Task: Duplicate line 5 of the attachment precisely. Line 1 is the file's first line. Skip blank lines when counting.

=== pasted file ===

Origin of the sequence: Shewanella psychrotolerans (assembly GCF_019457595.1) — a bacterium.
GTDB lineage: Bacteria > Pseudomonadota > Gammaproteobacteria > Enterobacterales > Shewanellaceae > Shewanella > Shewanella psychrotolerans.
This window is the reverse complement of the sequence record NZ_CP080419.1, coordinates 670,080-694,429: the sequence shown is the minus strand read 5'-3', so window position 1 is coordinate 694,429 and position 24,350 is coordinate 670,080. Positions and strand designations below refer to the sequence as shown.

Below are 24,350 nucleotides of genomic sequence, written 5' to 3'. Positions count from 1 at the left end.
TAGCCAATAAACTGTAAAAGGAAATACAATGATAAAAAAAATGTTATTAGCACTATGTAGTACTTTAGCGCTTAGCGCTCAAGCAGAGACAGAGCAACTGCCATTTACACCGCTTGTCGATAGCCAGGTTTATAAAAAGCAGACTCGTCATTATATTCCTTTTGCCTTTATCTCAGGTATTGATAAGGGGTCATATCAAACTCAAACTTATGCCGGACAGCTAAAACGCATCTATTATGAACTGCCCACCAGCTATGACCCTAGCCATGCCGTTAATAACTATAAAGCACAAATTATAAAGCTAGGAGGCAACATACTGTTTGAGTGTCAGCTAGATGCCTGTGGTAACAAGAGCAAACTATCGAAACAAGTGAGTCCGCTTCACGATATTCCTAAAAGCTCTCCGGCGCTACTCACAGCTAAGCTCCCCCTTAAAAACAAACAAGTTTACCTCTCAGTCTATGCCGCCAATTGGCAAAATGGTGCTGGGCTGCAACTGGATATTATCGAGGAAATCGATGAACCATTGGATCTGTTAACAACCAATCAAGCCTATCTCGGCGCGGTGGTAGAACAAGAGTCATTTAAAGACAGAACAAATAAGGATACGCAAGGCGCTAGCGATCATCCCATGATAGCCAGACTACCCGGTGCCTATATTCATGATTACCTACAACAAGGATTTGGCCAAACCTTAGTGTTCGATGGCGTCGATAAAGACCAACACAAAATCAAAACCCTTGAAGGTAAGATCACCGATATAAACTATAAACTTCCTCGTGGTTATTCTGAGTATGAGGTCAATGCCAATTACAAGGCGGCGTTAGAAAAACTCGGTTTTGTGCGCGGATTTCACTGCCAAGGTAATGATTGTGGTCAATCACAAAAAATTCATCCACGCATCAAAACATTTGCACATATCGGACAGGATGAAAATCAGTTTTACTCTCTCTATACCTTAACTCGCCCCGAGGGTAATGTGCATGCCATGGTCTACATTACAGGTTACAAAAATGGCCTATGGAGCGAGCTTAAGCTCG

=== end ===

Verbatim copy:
TAGCCAATAAACTGTAAAAGGAAATACAATGATAAAAAAAATGTTATTAGCACTATGTAGTACTTTAGCGCTTAGCGCTCAAGCAGAGACAGAGCAACTGCCATTTACACCGCTTGTCGATAGCCAGGTTTATAAAAAGCAGACTCGTCATTATATTCCTTTTGCCTTTATCTCAGGTATTGATAAGGGGTCATATCAAACTCAAACTTATGCCGGACAGCTAAAACGCATCTATTATGAACTGCCCACCAGCTATGACCCTAGCCATGCCGTTAATAACTATAAAGCACAAATTATAAAGCTAGGAGGCAACATACTGTTTGAGTGTCAGCTAGATGCCTGTGGTAACAAGAGCAAACTATCGAAACAAGTGAGTCCGCTTCACGATATTCCTAAAAGCTCTCCGGCGCTACTCACAGCTAAGCTCCCCCTTAAAAACAAACAAGTTTACCTCTCAGTCTATGCCGCCAATTGGCAAAATGGTGCTGGGCTGCAACTGGATATTATCGAGGAAATCGATGAACCATTGGATCTGTTAACAACCAATCAAGCCTATCTCGGCGCGGTGGTAGAACAAGAGTCATTTAAAGACAGAACAAATAAGGATACGCAAGGCGCTAGCGATCATCCCATGATAGCCAGACTACCCGGTGCCTATATTCATGATTACCTACAACAAGGATTTGGCCAAACCTTAGTGTTCGATGGCGTCGATAAAGACCAACACAAAATCAAAACCCTTGAAGGTAAGATCACCGATATAAACTATAAACTTCCTCGTGGTTATTCTGAGTATGAGGTCAATGCCAATTACAAGGCGGCGTTAGAAAAACTCGGTTTTGTGCGCGGATTTCACTGCCAAGGTAATGATTGTGGTCAATCACAAAAAATTCATCCACGCATCAAAACATTTGCACATATCGGACAGGATGAAAATCAGTTTTACTCTCTCTATACCTTAACTCGCCCCGAGGGTAATGTGCATGCCATGGTCTACATTACAGGTTACAAAAATGGCCTATGGAGCGAGCTTAAGCTCG